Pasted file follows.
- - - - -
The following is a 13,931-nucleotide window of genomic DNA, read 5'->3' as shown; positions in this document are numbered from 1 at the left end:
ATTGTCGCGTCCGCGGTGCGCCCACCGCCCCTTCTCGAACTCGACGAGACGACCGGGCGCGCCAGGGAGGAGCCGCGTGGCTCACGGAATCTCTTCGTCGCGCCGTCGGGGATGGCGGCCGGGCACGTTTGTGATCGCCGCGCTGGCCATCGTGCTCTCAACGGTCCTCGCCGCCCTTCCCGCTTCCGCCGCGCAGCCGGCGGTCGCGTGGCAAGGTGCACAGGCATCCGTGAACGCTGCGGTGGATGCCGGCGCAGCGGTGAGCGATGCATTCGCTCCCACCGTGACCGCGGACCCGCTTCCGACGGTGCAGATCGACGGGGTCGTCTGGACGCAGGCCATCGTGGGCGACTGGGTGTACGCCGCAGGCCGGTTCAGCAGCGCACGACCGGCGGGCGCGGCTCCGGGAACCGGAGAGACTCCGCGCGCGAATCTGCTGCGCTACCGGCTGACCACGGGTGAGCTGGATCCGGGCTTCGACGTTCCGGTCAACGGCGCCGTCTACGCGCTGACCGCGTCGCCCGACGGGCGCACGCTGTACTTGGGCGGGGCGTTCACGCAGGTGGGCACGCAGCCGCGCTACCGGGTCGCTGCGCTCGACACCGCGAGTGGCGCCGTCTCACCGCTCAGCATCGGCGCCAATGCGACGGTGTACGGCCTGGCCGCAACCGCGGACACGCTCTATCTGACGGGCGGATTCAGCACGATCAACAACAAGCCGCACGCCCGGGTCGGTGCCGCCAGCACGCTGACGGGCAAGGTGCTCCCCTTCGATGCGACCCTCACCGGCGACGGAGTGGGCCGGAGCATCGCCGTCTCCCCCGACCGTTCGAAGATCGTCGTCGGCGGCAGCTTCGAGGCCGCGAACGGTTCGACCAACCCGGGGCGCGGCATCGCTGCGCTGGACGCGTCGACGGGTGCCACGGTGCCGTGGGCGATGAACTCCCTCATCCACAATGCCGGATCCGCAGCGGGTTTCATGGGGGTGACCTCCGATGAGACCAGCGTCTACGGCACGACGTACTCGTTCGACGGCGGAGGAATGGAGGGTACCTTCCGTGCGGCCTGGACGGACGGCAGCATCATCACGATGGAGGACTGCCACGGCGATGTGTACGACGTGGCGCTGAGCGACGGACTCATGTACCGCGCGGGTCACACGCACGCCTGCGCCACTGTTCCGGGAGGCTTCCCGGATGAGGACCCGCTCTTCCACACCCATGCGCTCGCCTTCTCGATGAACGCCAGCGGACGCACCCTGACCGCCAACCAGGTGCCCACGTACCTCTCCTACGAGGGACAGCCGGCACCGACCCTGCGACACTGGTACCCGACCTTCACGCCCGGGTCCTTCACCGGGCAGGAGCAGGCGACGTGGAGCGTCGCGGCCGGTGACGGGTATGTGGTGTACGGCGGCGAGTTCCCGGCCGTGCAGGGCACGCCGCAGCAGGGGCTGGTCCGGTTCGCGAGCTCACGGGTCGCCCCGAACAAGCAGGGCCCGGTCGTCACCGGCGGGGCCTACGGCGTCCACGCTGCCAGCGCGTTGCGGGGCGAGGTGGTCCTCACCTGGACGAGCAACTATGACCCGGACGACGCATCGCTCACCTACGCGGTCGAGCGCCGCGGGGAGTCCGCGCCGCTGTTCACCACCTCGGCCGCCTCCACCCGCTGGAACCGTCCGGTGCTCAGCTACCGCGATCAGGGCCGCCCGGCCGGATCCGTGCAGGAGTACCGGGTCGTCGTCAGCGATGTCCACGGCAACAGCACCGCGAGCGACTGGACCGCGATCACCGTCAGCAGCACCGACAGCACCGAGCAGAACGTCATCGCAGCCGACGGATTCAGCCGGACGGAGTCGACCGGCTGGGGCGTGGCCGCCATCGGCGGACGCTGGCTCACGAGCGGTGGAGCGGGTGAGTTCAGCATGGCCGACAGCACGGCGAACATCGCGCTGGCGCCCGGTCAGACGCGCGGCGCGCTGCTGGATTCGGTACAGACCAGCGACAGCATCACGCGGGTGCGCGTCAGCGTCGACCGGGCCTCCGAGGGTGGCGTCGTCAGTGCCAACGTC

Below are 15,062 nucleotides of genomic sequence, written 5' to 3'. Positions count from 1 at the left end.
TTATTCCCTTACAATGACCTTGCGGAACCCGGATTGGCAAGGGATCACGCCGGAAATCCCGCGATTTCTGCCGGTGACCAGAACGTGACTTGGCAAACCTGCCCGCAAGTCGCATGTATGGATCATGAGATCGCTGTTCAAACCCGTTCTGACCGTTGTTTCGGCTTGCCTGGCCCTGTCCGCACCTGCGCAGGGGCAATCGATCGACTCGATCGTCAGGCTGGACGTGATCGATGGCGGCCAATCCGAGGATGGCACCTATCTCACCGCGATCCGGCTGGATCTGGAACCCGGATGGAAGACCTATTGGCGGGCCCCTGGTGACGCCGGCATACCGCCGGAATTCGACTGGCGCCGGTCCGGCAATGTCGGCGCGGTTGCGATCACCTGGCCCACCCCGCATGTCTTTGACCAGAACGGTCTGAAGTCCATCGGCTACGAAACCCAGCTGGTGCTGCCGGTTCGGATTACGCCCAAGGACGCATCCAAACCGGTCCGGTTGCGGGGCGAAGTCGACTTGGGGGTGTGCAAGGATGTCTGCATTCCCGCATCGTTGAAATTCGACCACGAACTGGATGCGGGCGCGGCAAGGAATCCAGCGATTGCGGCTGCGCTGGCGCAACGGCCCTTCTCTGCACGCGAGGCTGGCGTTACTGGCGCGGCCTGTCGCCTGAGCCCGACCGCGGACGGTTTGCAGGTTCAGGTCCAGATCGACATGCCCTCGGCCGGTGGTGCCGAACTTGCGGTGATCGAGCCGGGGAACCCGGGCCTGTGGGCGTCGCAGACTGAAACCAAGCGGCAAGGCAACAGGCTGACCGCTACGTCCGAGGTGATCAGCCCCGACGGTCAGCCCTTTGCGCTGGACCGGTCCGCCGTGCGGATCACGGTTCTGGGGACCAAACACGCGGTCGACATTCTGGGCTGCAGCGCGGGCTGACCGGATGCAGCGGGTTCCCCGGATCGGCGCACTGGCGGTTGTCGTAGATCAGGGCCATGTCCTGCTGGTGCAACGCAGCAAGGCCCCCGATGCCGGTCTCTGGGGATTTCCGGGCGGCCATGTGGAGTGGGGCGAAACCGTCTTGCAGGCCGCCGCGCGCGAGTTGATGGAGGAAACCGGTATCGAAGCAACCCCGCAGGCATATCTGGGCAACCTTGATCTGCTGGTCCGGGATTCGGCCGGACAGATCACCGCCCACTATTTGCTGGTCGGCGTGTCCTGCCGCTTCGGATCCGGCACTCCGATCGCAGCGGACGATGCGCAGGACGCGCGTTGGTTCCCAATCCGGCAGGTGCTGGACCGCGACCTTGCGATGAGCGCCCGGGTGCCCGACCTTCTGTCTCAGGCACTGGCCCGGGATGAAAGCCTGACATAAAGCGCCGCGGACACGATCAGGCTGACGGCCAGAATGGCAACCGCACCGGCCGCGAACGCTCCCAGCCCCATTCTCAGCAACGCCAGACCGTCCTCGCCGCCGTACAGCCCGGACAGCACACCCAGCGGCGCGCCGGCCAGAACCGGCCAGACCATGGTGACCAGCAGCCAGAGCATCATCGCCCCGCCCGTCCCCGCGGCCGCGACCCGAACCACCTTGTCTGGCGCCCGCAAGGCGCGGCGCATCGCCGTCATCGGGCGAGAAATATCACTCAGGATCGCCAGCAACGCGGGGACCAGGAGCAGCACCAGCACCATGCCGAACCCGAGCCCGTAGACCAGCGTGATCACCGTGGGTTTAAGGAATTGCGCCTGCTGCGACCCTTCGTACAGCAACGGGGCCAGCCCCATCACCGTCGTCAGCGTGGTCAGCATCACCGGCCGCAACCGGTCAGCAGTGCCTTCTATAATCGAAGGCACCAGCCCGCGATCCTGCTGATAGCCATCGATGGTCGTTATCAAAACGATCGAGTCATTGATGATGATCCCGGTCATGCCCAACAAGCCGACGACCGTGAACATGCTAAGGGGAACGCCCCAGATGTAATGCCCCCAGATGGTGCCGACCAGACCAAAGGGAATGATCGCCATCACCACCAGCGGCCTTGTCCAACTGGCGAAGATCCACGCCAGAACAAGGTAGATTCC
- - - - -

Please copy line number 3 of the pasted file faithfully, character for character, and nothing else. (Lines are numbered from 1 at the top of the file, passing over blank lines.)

Below are 15,062 nucleotides of genomic sequence, written 5' to 3'. Positions count from 1 at the left end.